Rick (Sam King), the Nerd, describing his very inappropriate marriage proposal to a shocked Waldgrave (Tom Wyner), Clelia (Julie Excell) and Tansy (Sophia Palosaari). - Photo by Jenny Graham

Strong cast delivers in OSW's brutally funny 'Nerd'

What if you owed your life to the most annoying nerd in the world? And he moved in on you? And you were trying to do the right thing?

That's the premise of Larry Shue's hilarious "The Nerd." In the new production of this much-produced play that opened Thursday night at Oregon Stage Works, Sam King, plays Rick Steadman, a nerd's nerd.

His glasses sporting a wad of tape, his pocket protector hosting a clutch of ballpoints, his high-water pants hiked up to reveal a pair of brown sneakers, Rick is to the world what fingernails are to a blackboard.

Rick doesn't speak, he brays. He is learning to play the tambourine, song by corny old song. He imitates James Stewart in "Harvey," badly. And everything he does, he does close up, in your face, with stops-out gusto.

You'd wanna kill him. And so does everybody else in this uproarious little caper ably directed by Doug Rowe. And that's the problem, since Rick saved the life of struggling young architect Willum Cubbert (Jackson Campbell) when both were soldiers in the Gulf War (an update of Shue's play, where they were in Vietnam).

And Willum later wrote to Rick, whom he never met (he was unconscious when saved), that he'd always have a place to go.

It's a fabulous performance by King as Rick, who doesn't even enter until nearly a half-hour into the first act, during which time we are introduced at length to the other characters.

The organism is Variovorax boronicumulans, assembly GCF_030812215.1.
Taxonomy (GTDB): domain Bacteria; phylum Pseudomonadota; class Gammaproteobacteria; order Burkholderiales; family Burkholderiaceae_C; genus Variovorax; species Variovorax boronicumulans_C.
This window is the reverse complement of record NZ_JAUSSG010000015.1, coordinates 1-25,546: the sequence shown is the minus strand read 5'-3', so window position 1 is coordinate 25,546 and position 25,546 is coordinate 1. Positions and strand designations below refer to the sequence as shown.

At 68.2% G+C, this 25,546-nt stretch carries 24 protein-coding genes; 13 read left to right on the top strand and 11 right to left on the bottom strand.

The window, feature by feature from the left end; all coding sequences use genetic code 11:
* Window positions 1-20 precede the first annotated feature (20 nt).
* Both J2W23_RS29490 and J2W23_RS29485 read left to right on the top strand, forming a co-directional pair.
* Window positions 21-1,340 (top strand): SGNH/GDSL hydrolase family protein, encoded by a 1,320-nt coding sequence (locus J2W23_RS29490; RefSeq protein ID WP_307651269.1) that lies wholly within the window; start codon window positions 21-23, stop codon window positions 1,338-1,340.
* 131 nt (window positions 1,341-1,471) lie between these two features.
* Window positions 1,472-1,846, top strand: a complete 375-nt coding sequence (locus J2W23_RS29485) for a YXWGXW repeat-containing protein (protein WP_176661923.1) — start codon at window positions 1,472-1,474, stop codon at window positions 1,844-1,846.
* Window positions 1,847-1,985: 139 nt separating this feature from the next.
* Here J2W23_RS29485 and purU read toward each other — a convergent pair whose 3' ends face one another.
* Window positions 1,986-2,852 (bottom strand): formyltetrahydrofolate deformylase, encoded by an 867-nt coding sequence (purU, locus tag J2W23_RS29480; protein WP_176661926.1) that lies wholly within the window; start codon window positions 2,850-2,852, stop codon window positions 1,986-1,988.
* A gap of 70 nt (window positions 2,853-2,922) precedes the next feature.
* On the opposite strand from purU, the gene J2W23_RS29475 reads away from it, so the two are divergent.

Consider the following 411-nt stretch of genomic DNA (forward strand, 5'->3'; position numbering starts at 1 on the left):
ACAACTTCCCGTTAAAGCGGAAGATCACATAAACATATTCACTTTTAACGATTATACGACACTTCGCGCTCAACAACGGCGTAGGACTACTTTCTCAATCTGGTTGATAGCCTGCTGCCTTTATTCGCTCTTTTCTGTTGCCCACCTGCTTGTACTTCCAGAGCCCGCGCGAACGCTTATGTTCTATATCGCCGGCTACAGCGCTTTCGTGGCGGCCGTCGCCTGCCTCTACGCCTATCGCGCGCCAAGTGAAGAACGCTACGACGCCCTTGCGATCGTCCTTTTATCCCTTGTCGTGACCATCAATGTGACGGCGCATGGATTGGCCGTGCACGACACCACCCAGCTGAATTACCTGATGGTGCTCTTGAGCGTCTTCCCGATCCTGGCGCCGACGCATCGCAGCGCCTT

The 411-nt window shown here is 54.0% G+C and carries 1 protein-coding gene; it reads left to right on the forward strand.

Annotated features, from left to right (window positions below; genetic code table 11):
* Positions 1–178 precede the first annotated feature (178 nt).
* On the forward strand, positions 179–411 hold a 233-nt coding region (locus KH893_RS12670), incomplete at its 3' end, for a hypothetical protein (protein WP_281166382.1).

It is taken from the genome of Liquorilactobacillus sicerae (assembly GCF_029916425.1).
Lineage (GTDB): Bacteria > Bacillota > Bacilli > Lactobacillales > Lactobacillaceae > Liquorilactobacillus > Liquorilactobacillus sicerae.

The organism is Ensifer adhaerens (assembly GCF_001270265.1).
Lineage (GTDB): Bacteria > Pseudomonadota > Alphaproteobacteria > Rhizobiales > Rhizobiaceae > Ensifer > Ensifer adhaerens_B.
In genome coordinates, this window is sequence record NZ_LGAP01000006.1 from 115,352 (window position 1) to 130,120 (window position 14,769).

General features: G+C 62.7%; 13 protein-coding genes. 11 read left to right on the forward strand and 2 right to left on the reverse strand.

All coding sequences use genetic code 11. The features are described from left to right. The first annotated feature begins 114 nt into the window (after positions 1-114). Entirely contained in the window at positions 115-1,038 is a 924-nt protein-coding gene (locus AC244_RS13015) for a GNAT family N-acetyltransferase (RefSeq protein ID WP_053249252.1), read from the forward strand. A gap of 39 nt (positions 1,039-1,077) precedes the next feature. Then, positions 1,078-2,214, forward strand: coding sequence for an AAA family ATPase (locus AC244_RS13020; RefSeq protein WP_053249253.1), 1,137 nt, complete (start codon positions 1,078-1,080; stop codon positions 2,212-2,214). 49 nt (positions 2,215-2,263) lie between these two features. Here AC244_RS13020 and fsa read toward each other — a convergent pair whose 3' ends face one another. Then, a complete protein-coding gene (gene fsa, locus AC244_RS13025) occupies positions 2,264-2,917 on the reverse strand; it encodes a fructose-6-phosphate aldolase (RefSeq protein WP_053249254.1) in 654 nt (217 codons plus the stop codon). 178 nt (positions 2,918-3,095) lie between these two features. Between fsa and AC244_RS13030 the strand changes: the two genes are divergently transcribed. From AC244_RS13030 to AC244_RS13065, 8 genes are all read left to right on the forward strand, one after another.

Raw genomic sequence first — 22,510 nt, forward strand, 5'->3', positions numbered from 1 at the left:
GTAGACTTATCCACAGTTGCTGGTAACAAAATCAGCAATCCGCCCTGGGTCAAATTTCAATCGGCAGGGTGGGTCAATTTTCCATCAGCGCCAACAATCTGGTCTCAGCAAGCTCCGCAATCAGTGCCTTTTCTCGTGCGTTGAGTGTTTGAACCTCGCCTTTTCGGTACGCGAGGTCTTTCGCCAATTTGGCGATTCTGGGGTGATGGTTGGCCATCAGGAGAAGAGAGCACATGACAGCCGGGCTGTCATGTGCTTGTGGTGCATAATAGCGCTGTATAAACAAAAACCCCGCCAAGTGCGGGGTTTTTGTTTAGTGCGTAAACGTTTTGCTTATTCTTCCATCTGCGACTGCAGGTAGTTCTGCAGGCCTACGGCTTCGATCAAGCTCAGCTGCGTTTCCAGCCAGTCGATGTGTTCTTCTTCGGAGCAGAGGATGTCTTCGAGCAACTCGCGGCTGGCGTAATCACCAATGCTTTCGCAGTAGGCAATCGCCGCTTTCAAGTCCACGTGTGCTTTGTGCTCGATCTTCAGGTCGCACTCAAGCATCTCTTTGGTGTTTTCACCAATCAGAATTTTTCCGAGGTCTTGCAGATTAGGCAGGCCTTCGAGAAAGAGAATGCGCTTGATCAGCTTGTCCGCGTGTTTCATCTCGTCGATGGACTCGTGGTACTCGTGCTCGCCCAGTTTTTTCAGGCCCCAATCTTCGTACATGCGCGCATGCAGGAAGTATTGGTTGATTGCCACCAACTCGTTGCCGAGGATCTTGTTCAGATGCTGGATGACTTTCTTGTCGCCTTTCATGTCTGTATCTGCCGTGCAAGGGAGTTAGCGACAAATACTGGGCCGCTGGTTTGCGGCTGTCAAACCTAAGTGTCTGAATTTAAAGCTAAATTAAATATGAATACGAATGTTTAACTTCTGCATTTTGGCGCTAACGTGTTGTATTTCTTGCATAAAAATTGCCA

Willum is an earnest young man who dreams of being a great architect but perhaps lacks a certain gumption.

His sometime girlfriend Tansy McGinnis (Sophia Palosaari) cares for him but sees his shortcomings and has a dream of her own. Pal Axel Hammond (Greg Younger) is an acid-tongued theater critic whose job it is to crack wise.

Shue, who died in a 1985 plane crash leaving just a handful of plays, appears to have honed his comic chops on old-time TV sit-coms. Consider a visit by Willum's only important client, the blustery "Ticky" Waldgrave (Tom Wyner) and his dysfunctional family, wife Clelia (Julie Excell), who smashes dinnerware when angry, and son Thor, who demands to be paid money to behave. The event is of course sabotaged comically by Rick.

As this unfolds, you realize you could almost be watching Ralph and Alice Kramden, with Ralph's pal Ed Norton doing the Rick part.

All this is for the most part laugh-til-you-hurt funny, although an absurd game Rick calls "Shoes and Socks," amusing at first, goes on a bit long and becomes strained.

The second act is given over to Axel's plan to free Willum by driving Rick off through a series of outlandish pranks. But it turns out that Rick embraces things that would horrify anybody else. A main course of cottage cheese and warm water? Yum. Preposterous rituals of dancing around spouting mumbo-jumbo? Terrific. And so on.

What's Willum to do?

With sharp direction and a strong cast throughout, almost all of this works. While "The Nerd" spends most of its time seeming to be without any point other than laughter, the time spent developing the other characters before Rick's entrance, and in particular the Willum-Tansy relationship, might suggest to the alert playgoer that something more than plain yuks is afoot. You're unlikely to see this fully until Shue throws in a brilliant twist and the tumblers fall into the lock.

There is an element of cruelty in humor, especially laughter at a weird character's expense, but if you have a problem here, the twist pretty much takes care of that, too.

Oregon Stage Works is best-known for producing heavyweight stuff such as Martin McDonagh's "The Beauty Queen of Leenane" and Michael Frayn's "Copenhagen." But the last time OSW saw overflow crowds was probably "The Great American Trailer Park Musical." Does escapist comedy flourish in tough times? I don't know, but there is an appetite for it.

Reach reporter Bill Varble at 776-4478 or e-mail

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